InSeptember of 1914, the 25-year-old Ludwig Wittgenstein entered a bookshop in Turnov during his active duty in WWI and found only one book there. The book was Tolstoy’s Gospels in Brief. He bought it, read it, and re-read it during the war and the dreadful period of his imprisonment in Italy. He noted in his war journal: “I always carry [it] around with me like a talisman.”
This talisman, according to Wittgenstein, had kept him alive during the war. But more than merely keeping him alive, The Gospels directly influenced the philosopher’s masterpiece: Tractatus-Logico Philosophicus. What we now owe to Wittgenstein’s philosophy, we also owe to a dog-eared and beaten down copy of one of Tolstoy’s lesser-known works, found in a dusty bookshop in Turnov.
In my essay: A Piece of Advice I Despised, I wrote about my experience of discovering Wittgenstein’s work in a similar way. I wandered around the campus bookshop and accidentally found a copy of his Philosophical Investigations and bought it. Though I didn’t understand much of it at the age of 17, it always brought about a kind of comfort whenever I returned to it.
Four years later, I found myself wandering through a bookshop a few streets down from campus. I was stressed out about a French in-class dissertation, so I took a break and browsed around the philosophy section. Once again, I found myself drawn to Wittgenstein, and this time I found a collection that combined his major works. I bought it and caressed the cover.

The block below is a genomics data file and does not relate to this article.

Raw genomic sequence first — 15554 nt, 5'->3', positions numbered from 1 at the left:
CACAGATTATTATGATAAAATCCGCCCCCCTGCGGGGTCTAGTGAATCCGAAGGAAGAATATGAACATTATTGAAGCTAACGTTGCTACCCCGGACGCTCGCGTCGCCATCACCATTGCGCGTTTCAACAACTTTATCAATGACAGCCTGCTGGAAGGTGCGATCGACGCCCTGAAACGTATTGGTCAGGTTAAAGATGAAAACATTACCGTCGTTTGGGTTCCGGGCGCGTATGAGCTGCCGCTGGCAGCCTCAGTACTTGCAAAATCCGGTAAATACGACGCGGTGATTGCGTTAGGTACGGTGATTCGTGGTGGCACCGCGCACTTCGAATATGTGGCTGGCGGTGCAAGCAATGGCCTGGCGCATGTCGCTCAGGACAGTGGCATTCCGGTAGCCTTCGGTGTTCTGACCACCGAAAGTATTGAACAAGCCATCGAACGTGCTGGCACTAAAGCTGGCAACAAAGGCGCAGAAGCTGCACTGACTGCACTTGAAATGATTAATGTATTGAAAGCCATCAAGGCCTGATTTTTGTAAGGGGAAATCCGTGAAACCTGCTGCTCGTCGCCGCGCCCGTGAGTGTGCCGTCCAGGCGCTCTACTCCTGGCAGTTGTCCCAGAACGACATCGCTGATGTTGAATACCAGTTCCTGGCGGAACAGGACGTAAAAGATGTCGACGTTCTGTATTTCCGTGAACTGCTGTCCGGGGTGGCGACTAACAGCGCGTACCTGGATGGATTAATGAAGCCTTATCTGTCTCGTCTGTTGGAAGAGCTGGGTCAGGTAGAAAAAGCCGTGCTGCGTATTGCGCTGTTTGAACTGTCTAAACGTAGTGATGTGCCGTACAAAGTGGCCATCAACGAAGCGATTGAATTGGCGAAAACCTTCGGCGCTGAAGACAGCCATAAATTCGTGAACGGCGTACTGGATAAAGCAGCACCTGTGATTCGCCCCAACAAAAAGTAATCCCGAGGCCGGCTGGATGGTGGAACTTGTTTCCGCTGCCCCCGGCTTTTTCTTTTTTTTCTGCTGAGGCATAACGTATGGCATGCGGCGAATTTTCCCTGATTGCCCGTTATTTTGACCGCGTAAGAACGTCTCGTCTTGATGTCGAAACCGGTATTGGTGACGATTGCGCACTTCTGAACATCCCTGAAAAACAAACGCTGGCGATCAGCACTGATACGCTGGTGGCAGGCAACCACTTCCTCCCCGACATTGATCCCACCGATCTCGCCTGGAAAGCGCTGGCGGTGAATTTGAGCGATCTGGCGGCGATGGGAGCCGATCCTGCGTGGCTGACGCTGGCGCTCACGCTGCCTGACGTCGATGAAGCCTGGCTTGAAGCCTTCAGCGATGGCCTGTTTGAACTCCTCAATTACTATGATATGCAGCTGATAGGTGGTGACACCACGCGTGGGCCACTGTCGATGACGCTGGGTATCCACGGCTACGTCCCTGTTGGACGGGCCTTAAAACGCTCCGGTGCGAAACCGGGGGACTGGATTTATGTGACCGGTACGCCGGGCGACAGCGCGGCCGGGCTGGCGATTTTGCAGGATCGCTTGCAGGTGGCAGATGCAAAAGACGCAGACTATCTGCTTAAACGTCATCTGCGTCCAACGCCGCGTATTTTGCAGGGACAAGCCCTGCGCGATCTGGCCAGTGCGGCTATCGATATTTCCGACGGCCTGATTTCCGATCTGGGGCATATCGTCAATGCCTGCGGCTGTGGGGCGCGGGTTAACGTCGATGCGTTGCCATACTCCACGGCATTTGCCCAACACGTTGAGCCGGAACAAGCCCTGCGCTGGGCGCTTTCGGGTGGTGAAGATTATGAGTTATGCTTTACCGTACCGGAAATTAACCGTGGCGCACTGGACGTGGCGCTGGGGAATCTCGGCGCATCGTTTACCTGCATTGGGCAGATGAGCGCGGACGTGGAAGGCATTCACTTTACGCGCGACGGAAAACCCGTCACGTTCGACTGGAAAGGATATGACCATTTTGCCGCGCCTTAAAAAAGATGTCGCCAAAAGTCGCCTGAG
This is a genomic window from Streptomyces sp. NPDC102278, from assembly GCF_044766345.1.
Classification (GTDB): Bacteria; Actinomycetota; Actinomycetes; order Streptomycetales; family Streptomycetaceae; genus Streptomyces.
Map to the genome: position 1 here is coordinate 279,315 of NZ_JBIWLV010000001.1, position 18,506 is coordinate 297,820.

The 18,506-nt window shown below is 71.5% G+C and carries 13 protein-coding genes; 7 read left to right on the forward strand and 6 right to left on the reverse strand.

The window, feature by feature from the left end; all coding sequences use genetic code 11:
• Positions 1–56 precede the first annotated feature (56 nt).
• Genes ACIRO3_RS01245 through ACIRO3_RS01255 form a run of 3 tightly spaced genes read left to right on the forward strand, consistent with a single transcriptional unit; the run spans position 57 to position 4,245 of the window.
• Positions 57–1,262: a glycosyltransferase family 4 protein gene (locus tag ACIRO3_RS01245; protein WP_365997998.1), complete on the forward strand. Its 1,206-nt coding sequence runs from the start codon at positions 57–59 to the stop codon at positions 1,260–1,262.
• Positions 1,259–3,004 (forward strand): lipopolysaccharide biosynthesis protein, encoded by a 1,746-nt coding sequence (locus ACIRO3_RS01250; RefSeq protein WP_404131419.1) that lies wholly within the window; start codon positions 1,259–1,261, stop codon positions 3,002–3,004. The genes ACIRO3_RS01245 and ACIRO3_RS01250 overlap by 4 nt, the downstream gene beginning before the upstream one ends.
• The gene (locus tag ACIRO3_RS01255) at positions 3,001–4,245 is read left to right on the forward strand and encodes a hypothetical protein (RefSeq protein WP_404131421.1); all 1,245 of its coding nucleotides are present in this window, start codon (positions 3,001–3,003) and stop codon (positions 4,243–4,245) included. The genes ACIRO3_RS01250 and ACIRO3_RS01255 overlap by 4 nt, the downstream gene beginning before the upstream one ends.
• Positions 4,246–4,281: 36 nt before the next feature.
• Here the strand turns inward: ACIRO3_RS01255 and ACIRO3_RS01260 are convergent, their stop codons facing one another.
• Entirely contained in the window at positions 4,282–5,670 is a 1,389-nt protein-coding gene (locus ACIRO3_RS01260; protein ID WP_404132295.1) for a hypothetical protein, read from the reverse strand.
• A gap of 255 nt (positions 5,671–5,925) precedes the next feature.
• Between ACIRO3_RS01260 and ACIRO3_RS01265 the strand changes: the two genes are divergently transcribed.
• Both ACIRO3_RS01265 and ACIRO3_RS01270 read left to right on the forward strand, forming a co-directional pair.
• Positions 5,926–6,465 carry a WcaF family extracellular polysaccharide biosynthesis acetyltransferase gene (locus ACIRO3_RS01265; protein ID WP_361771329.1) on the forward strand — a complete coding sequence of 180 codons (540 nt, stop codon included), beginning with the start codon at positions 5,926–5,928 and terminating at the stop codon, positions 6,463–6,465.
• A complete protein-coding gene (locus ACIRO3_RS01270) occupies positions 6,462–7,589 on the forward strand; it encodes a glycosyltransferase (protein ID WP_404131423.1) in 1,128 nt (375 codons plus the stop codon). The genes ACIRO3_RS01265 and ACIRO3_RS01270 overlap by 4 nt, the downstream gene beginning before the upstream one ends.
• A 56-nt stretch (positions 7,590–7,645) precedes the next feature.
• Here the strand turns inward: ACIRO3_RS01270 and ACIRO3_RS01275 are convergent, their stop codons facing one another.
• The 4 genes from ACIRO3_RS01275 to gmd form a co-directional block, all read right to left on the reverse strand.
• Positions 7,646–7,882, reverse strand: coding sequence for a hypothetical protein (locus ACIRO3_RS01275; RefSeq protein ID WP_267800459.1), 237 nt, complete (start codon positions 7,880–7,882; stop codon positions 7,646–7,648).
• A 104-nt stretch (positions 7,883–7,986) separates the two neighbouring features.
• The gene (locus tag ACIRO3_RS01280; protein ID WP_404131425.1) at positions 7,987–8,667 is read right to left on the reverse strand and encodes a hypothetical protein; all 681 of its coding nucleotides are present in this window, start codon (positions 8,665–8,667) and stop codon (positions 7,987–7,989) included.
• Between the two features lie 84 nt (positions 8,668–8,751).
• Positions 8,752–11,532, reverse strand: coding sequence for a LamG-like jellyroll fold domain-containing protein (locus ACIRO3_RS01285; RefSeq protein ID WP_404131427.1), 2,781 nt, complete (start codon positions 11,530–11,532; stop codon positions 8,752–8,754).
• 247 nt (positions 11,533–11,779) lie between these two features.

To say that I found it comforting is an understatement. The book reminded me of why I got into philosophy in the first place, and I was glad to start re-reading an author I had once obsessed over. After years of learning, and now coming up to the tail end of my bachelor’s degree, I always found myself returning to just a few books by a few authors. They felt like anchors against an overwhelming sea of choice, and I owe so much to only a handful of writers and my dog-eared copies of their works.. . . . . .
I looked back at the shelves of the bookstore and realized that I no longer have to worry about reading all of them. Just before I was about to head out, the sight of a boy halted my steps. He was gripping onto a copy of Jules Verne’s Around The World In 80 Days, and his mother was at the register with her wallet in her hand. I looked at the boy and thought: please let the book stay with him. In ten years, I wish to see him accidentally pull the same book out from the bottom of a dusty shelf, and bask in the pleasant surprise of re-visiting a familiar voice. I looked down and opened up the book I bought to the first page, and I was right back to where I started:
“The world is everything that is the case.
The world is the totality of facts, not of things.
The world is determined by the facts, and… being …
For the totality…”